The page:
Long-Run Effects of Catholic Schooling on Wages
AbstractPrevious studies have linked Catholic schooling to higher academic achievement. We add to the literature on Catholic schooling by examining its effect on long-term wage rates in Australia, independent of effects on academic achievement. Using panel data from the Household, Income and Labour Dynamics Australia (HILDA) Survey and fixed effects estimation, we find that during the prime-time of a career, wage rates for Catholic school graduates progress with labor market experience at a greater rate, on average, than wage rates for public school graduates. Importantly, we find no evidence to suggest that these benefits are peculiar to Catholic schooling, with similar benefits estimated for graduates of independent private schools. These findings suggest that private schooling may be important in not only fostering higher academic achievement, but also in better preparing students for a working life.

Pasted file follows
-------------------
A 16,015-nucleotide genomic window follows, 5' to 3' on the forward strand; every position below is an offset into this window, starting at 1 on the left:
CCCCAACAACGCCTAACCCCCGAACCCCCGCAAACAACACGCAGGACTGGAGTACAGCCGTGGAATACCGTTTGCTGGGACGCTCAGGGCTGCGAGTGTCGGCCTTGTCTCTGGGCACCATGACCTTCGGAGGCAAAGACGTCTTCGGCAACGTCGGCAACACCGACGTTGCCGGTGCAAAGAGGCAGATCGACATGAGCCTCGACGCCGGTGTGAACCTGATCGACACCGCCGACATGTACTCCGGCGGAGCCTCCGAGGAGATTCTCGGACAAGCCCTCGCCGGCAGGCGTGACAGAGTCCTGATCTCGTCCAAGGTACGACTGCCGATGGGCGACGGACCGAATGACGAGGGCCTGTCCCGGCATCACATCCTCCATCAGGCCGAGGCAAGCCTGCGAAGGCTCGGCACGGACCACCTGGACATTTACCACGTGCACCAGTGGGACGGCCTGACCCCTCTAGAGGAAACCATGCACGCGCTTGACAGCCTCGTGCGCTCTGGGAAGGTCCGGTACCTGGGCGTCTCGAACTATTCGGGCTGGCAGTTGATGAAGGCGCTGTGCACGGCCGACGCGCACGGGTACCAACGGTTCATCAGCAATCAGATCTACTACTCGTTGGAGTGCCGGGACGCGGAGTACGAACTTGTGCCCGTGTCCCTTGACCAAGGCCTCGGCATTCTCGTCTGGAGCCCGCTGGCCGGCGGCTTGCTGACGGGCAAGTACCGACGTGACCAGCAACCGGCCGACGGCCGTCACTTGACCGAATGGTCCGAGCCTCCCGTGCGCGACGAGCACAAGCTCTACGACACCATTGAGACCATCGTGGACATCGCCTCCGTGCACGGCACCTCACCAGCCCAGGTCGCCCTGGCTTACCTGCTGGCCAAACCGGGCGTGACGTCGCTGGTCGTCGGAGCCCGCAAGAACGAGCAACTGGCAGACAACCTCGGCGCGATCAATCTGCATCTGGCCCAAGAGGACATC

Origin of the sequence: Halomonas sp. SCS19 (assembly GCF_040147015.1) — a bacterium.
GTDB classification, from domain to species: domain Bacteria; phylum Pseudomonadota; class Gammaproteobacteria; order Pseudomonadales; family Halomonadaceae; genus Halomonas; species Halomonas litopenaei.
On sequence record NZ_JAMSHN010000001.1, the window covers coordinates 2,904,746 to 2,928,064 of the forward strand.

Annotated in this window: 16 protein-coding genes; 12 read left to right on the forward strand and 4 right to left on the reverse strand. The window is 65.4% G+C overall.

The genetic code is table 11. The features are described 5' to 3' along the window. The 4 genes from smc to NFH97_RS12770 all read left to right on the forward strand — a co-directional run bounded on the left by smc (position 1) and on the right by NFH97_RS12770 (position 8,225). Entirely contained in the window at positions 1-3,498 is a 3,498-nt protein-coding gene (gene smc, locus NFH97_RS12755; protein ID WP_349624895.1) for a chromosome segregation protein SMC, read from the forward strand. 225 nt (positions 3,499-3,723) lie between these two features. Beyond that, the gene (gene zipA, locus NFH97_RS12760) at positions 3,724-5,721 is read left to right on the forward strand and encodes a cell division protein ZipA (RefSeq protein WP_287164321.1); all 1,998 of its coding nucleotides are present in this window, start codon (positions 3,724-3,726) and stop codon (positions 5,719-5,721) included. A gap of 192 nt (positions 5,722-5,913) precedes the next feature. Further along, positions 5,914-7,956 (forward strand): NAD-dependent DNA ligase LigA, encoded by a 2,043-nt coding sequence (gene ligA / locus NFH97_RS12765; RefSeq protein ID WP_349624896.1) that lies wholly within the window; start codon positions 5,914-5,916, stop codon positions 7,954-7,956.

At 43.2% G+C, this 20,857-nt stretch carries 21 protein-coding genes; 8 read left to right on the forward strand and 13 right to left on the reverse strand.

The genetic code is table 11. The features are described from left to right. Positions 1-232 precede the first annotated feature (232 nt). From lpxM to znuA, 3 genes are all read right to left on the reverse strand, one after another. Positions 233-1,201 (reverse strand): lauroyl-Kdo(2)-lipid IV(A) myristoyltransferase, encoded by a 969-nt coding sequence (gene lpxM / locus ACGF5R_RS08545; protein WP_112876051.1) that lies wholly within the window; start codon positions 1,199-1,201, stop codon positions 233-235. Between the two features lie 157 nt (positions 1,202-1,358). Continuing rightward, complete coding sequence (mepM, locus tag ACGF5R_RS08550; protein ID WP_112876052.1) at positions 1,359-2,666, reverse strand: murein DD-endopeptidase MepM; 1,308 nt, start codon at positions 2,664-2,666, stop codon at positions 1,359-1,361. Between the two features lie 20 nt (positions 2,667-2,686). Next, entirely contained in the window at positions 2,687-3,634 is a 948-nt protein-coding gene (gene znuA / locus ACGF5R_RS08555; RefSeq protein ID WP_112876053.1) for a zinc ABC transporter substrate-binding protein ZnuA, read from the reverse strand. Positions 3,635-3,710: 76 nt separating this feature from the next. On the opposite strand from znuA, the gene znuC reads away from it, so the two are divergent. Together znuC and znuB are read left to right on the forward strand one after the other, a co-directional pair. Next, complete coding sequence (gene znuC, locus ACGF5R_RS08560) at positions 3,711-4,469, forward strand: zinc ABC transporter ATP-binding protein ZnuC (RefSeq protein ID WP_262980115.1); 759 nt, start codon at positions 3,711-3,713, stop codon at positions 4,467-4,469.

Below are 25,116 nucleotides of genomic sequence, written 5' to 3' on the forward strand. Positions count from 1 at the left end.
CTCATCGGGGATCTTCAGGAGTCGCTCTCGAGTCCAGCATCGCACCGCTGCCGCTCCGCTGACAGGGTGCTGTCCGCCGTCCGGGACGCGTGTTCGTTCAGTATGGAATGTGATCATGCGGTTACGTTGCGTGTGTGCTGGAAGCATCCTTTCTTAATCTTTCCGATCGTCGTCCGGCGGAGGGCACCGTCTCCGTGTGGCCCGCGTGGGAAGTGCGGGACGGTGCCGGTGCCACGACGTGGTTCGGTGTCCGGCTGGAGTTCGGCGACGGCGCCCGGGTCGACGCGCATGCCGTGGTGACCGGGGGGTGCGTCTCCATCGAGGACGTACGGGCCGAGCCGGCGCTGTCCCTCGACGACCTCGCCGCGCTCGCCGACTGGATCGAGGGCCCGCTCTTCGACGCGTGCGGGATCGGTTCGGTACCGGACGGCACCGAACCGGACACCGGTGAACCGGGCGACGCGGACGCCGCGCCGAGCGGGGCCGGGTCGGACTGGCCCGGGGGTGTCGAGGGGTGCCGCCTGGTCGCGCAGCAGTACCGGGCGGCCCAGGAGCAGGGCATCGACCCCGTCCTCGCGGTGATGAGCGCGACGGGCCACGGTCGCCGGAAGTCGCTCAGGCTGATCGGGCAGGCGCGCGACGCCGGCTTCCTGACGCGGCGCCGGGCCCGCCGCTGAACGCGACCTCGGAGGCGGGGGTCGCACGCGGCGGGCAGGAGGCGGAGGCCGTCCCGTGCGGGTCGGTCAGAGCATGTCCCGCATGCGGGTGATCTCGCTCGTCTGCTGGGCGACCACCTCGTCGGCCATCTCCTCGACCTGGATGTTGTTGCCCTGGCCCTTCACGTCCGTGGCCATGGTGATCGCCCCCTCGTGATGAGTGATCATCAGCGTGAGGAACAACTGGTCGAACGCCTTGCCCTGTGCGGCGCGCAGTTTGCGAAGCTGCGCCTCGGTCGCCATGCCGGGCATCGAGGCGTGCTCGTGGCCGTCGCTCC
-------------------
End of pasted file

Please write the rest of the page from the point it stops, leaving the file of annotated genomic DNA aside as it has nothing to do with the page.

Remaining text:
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Bibliographic InfoPaper provided by Melbourne Institute of Applied Economic and Social Research, The University of Melbourne in its series Melbourne Institute Working Paper Series with number wp2013n39.
Date of creation: Nov 2013
Date of revision:
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More information through EDIRC
Catholic schooling; wages;
Find related papers by JEL classification:
- I20 - Health, Education, and Welfare - - Education - - - General
- J31 - Labor and Demographic Economics - - Wages, Compensation, and Labor Costs - - - Wage Level and Structure; Wage Differentials
This paper has been announced in the following NEP Reports:
- NEP-ALL-2013-12-29 (All new papers)
- NEP-EDU-2013-12-29 (Education)
- NEP-LAB-2013-12-29 (Labour Economics)
- NEP-URE-2013-12-29 (Urban & Real Estate Economics)
Please report citation or reference errors to , or , if you are the registered author of the cited work, log in to your RePEc Author Service profile, click on "citations" and make appropriate adjustments.:
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